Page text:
Involuntary Manslaughter in Florida Explained By a Criminal Defense Law Firm in Tampa

The terms homicide, murder, and manslaughter can easily become confusing, especially when it seems like one defendant gets life for murder and another gets a few years of probation for manslaughter. The fact is that homicide is a broad term used to describe the killing of one individual by another and encompasses both murder and manslaughter. And while murder is any homicide committed purposefully and knowingly, manslaughter is an unintentional homicide that may be categorized as voluntary or involuntary.

Voluntary manslaughter occurs when one individual kills another without any premeditation, such as in the heat of the passion. Involuntary manslaughter, on the other hand, is when an individual is killed as a result of a wanton disregard for life but no premeditation. While the Florida Statutes themselves do not differentiate between these two types of manslaughter, the classification does play a vital role in the decision of the judge and, thus, your sentencing. If you have been charged with involuntary manslaughter in Florida, don’t wait until it’s too late to reach out to a criminal defense law firm in Tampa.

Definition of Involuntary Manslaughter

Involuntary manslaughter, in its simplest terms, is when a person unintentionally kills another person. Typically, this death is a result of reckless behavior or criminal negligence. There must be no premeditation or malice involved. Some of the most common scenarios that result in charges of involuntary manslaughter include:

  • Reckless driving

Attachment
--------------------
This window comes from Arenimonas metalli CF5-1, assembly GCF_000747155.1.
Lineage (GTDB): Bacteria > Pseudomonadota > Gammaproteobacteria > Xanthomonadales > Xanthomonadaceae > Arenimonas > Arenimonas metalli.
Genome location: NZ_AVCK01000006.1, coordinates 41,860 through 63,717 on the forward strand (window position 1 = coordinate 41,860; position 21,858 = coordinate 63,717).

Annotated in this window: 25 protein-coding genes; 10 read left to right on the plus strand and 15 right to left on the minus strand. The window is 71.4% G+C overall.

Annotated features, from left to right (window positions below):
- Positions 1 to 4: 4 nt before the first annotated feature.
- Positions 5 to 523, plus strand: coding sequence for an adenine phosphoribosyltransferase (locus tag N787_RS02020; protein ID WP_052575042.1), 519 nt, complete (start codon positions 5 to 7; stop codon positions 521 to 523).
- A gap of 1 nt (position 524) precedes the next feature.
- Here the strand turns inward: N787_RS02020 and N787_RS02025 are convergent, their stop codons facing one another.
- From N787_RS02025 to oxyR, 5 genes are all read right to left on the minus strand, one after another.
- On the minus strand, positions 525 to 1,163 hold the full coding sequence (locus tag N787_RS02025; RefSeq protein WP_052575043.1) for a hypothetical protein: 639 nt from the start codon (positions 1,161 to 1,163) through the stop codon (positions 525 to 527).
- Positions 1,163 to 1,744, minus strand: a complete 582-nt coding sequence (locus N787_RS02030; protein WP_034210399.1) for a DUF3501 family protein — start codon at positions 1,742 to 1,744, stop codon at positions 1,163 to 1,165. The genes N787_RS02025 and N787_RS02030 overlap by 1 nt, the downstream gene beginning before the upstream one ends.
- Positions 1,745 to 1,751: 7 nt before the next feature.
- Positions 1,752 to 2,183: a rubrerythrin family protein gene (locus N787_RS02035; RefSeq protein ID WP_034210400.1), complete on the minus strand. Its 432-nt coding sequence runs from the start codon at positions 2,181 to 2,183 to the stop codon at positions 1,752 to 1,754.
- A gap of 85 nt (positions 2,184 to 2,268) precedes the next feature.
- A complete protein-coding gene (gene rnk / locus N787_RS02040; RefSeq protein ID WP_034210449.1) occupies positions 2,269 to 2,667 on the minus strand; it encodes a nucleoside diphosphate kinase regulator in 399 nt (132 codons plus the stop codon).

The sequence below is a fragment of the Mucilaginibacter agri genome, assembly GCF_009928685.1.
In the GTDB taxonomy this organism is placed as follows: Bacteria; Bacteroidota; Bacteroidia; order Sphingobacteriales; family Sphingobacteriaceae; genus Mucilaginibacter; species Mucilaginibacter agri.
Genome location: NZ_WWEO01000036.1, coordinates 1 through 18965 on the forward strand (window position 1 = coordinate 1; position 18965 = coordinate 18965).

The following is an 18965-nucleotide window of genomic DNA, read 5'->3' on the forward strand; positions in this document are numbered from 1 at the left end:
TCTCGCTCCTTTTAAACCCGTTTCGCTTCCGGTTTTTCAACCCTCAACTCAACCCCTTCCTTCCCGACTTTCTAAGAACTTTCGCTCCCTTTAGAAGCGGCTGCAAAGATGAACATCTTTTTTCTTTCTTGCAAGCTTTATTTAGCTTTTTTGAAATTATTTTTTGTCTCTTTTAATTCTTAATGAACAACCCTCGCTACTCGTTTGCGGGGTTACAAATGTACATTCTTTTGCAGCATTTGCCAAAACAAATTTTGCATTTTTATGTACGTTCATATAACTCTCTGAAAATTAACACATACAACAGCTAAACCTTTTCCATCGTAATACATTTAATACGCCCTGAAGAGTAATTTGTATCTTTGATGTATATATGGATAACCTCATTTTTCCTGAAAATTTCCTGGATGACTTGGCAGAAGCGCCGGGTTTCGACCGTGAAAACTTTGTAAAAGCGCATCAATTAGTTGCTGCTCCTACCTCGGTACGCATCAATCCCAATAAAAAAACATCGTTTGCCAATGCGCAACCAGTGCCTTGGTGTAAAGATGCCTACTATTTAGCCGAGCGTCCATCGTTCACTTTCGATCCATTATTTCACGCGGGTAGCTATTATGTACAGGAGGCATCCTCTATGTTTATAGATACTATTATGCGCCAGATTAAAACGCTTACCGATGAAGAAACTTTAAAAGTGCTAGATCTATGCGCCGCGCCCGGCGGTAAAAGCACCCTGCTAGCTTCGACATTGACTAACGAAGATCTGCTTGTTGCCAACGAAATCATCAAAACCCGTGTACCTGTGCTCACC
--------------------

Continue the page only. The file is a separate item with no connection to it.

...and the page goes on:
• Texting and driving
  • Drinking and driving
  • Fist-fighting
  • Administering prescription pills

If someone dies because of a punch you threw in an otherwise non-deadly fist fight, you could be charged with involuntary manslaughter. The same goes for if you accidentally administer a lethal dose of a drug or crash into another individual as a result of reckless driving. 

Proving Involuntary Manslaughter

In order for you to be convicted of involuntary manslaughter, the prosecution must prove the three following elements:

  • Someone died as a result of your actions
  • Your actions were inherently dangerous to others or performed with a wanton disregard for human life
  • You knew or should have known that your actions were a direct threat to the lives of others 

In the event that you are convicted, you will be charged with a second-degree felony, punishable by up to 15 years in prison, 15 years of probation, and up to $10,000 in fines. This punishment can be increased to a first-degree felony if the manslaughter was of an elderly individual or a child.

Review Your Available Defenses With the Best Criminal Defense Law Firm in Tampa

Fortunately, with the help of the best criminal defense law firm in Tampa, there are defenses you can utilize to defend you from the charges brought against you. The three main defenses you may have at your disposal are self-defense, excusable homicide, and justifiable homicide. If you can prove with the help of an attorney that you either used deadly force in defense of your person, that the killing occurred on accident while engaged in a lawful act, or your actions were a result of someone attempting to kill you, you may be able to have your charges dropped or at the least reduced. We may also attempt to prove that the prosecution’s evidence doesn’t align with or support that of an involuntary manslaughter charge. No matter what the circumstances surrounding your case are, you can rest assured knowing that our legal team will get to work putting together a strategy to defend you against the charges brought against you. 

For a free consultation with the best criminal defense law firm in Tampa, please contact The Rickman Law Firm at (813) 999-0502 or submit our contact request form.

Disclaimer: The information contained in this article is for general educational information only. This information does not constitute legal advice, is not intended to constitute legal advice, nor should it be relied upon as legal advice for your specific factual pattern or situation.

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